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More than a dozen countries, not all of them friends, are working together to make this happen.
If it were being done entirely in secret, it would be history’s greatest international spy thriller. The world’s biggest global players, not all of them exactly friendly, have to cooperate to pull off the impossible: collect and destroy Syria’s vast stores of chemical weapons. And as fast as possible.
The world this week learned some of the details of the otherwise classified plan to rid Syria of its wildly dangerous stockpile — including the target deadline of Dec. 31, 2013, by which these world powers aim to have removed all chemical weapons from Syrian soil.
While the Syrian government has agreed to the plan (PDF), devised by the Organization for the Prohibition of Chemical Weapons, seeing it through remains no easy task. Director-General of the OPCW Ahmet Uzumcu admitted in a press conference this week that there are any number of ways the plan to move and disarm the substances could go awry.
The weapons — 1,300 tons' worth of deadly chemicals — first have to be collected from 12 different sites around the capital of Damascus. The chemicals then need to be very cautiously loaded onto trucks and moved 200 miles to the western port city of Latakia. This will be made especially tense by the heavy fighting raging along the main highway, as well as the presence of any number of criminal and terrorist groups who might target the convoy. Once they reach Latakia, the chemicals must be transferred to ships and sailed out of Syrian territory to a variety of places where they can be effectively destroyed.
To pull all of this off, without losing any of the weapons, a diverse group of nations will be involved. It might be one of the greatest examples of international cooperation since the Coalition of the Willing invaded Iraq (that’s a joke).
Here’s a look at who’s involved and how.
The US ship that will help destory Syria's chemical weapons. (AFP/Getty Images)
Never to be outdone, the United States has perhaps the largest role in the operation. It is supplying 3,000 container drums to store the chemicals, as well as loading, transportation, and decontamination equipment. The United States will also provide GPS locators that will let unnamed authorities track the chemicals.
The most dangerous chemicals will be destroyed aboard a US ship. American authorities have offered up the MV Cape Ray, a 700-footer outfitted with a machine that will render the chemicals inert.
Chinese sailors in Beijing, China. (AFP/Getty Images)
China, which has consistently called for a political rather than military solution to the conflict in Syria, will provide naval protection for the MV Cape Ray as it destroys the worst of the chemicals. Given the current state of US-China relations, this is no minor thing.
"China hopes that the relevant work on removing Syria's chemical weapons can be completed safely and smoothly. This will assist in pushing for a political resolution to the Syrian issue, will assist in increasing regional peace and stability and accords with the interest of all sides," a Chinese foreign ministry spokeswoman said Thursday.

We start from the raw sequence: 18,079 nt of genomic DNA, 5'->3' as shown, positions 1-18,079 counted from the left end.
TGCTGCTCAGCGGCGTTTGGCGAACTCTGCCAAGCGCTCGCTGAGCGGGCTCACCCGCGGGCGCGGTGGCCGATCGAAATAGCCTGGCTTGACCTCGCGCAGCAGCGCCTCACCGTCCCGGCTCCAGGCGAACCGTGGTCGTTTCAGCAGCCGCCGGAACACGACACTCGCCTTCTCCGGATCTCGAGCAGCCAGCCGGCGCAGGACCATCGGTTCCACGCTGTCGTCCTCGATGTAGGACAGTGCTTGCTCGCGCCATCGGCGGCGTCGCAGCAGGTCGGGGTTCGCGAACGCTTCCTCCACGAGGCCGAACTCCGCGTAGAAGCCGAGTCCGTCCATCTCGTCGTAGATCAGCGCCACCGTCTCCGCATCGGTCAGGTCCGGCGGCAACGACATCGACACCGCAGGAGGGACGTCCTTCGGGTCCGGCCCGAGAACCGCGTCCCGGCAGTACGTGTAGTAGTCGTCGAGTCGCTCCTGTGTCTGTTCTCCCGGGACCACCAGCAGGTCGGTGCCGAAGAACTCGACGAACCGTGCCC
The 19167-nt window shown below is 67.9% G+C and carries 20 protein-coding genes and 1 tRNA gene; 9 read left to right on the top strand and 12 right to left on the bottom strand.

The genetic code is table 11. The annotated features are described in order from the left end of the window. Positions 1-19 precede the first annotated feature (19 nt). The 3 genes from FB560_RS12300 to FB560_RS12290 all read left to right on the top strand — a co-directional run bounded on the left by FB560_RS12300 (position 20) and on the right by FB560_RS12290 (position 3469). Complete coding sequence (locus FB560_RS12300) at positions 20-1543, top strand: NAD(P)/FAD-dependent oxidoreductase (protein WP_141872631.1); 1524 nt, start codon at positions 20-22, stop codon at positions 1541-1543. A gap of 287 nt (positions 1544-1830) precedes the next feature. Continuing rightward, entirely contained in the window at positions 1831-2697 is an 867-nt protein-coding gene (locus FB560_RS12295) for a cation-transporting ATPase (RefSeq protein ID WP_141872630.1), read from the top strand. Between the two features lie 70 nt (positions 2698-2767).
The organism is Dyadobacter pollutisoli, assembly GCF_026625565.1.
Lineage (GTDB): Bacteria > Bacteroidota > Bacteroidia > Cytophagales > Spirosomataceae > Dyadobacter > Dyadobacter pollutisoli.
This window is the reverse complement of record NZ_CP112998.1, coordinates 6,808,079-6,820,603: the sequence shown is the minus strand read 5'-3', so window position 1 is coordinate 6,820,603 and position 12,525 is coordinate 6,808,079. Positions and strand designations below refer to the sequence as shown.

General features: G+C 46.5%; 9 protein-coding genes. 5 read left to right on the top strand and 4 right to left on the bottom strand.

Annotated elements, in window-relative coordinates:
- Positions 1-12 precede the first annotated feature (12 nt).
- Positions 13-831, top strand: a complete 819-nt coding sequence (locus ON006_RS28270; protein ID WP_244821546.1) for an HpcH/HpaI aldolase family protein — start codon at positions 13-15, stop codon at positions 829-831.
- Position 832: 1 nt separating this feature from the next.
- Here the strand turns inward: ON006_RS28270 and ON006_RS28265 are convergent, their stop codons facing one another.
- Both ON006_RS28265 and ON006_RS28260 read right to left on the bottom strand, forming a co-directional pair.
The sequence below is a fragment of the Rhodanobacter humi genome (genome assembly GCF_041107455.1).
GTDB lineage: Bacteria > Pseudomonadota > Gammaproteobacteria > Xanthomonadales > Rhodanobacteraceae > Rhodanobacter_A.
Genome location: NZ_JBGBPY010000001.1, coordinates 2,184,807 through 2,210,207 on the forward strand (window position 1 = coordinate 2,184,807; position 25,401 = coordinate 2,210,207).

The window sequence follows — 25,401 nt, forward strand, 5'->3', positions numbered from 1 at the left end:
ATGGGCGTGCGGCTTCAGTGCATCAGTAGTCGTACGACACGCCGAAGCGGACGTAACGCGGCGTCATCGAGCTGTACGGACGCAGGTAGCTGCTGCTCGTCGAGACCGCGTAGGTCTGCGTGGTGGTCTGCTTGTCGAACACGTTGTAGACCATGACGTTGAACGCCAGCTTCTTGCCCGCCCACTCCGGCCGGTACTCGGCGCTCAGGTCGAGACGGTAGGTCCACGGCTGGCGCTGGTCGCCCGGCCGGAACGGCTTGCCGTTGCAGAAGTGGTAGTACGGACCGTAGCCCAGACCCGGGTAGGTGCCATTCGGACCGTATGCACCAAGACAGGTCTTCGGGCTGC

China will also provide surveillance cameras (of course) and 10 ambulances.
Russia, an ally of the Syrian government, said it would provide large armored trucks to help move the chemicals overland to the port of Latakia. It will also provide water tanks and other logistical supplies. Russia may also participate in the security operation around the port as the cargo is loaded onto ships.
Norwegian marines protecting a naval frigate bound for Syria. (AFP/Getty Images)
To move the chemicals out of Syrian territory, Denmark and Norway have offered two navy frigates, additional cargo vessels and military escorts. There will be two phases, with the first moving the most harrowing chemicals out to sea, where all 500 tons will be destroyed by hydrolysis. The ships will then return to the port to pick up the 800 tons of less dangerous weapons. Finland will provide an emergency response team made up of experts on chemical attacks.
An Italian port at sunset. (AFP/Getty Images)
While Italy won’t be participating in the actual operation, it has agreed to allow the Norwegian and Danish ships to use one of its ports to transfer the toxins to the United States' MV Cape Ray. Italy has not indicated, likely for security reasons, which port that will be.
Japan, pending parliamentary approval, will offer up to $15 million to help pay for it all.
Organisation for the Prohibition of Chemical Weapons (OPCW) director-general Ahmet Uzumcu. (AFP/Getty Images)
The Czech Republic, Germany, Ireland, Luxembourg, Malta, New Zealand, Italy, Norway, Poland, the Republic of Korea, Turkey, and the UK have all offered the Organization for the Prohibition of Chemical Weapons money to pay for the operation — to the tune of $13.5 million.